BEHIND THE BLIP: SOFTWARE AS CULTURE (SOME ROUTES INTO “SOFTWARE CRITICISM,”MORE WAYS OUT) SOFTWARE CRITICISM? è dispoibile su Amazon
There are two questions which I would like to begin with. First, what kind of critical and inventive thinking is required to take the various movements in software forward into those areas which arenecessary if software oligopolies are to be undermined? But further, how are we to develop the capacity for unleashing the unexpected upon software and the certainties which form it?
Second, what currents are emerging which demand and incorporate new ways of thinking about software?One of the ways to think about this problem is to imagine it as a series of articles from a new kind of computer magazine.
What would happen if writers about computers expanded their horizonsfrom the usual close focus on benchtests and bit-rates? What would happen if we weren’t looking at endless articles detailing the functionality of this or that new version of this or that application? What if we could think a little more broadly—beyond the usual instructional articles describing how to use this filter or that port? What, for instance, would it mean to have a fully fledged “software criticism”? First, let’s look at what already exists. Certainly, we are not short of examples of prior art. In terms of the academy, sociology, for instance, offers: Jeannette Hofmann’s descriptions of the gen-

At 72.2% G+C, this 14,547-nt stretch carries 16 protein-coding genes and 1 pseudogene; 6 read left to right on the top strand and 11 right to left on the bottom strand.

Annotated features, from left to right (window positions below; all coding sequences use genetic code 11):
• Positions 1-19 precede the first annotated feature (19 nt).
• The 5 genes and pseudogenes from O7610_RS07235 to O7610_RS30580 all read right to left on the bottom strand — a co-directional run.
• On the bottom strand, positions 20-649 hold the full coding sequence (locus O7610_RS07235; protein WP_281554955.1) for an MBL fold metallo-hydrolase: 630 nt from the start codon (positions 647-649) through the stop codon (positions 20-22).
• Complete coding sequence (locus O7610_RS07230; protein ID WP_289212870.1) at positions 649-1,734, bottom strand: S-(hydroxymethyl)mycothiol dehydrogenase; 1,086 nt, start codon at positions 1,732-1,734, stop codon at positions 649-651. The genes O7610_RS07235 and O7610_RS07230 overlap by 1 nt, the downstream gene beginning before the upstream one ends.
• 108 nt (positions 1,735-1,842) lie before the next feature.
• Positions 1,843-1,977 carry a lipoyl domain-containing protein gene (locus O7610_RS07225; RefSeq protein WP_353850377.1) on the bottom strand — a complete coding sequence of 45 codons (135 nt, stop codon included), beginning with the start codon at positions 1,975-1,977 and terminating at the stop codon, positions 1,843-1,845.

dering of word processor software and its patterns of use within work; Paul N. Edwards’s history of the development of computer technologies through the models of science promotable at theheight of the early cold war; Michael R. Curry’s formulation of a technico-aesthetic economy of signification and ownership in geographic information systems; Donald MacKenzie’s work on the political implications of floating-point-unit calculations in the design of missile guidance systems — the list goes on and extends to substantial areas in ethnography and anthropology.
Material based around philosophy and literature includes Michael Heim’s Electric Language and the contributions of Friedrich Kittler, despite his assertions that the object of attention here does not exist. Wecan also look to texts which come out of bookshops, but that don’t get libraried up so much: Howard Rheingold’s Tools for Thought and J. David Bolter’s Turing’s Man, for instance.
This list is certainly short, but it does continue. The creation of imaginary bookshelves is as good a way of thinking through combinations as the imaginary museum, and there are three areas in particular whichseem to offer elements recomposable into a more thoroughgoing strand of thought about and with software.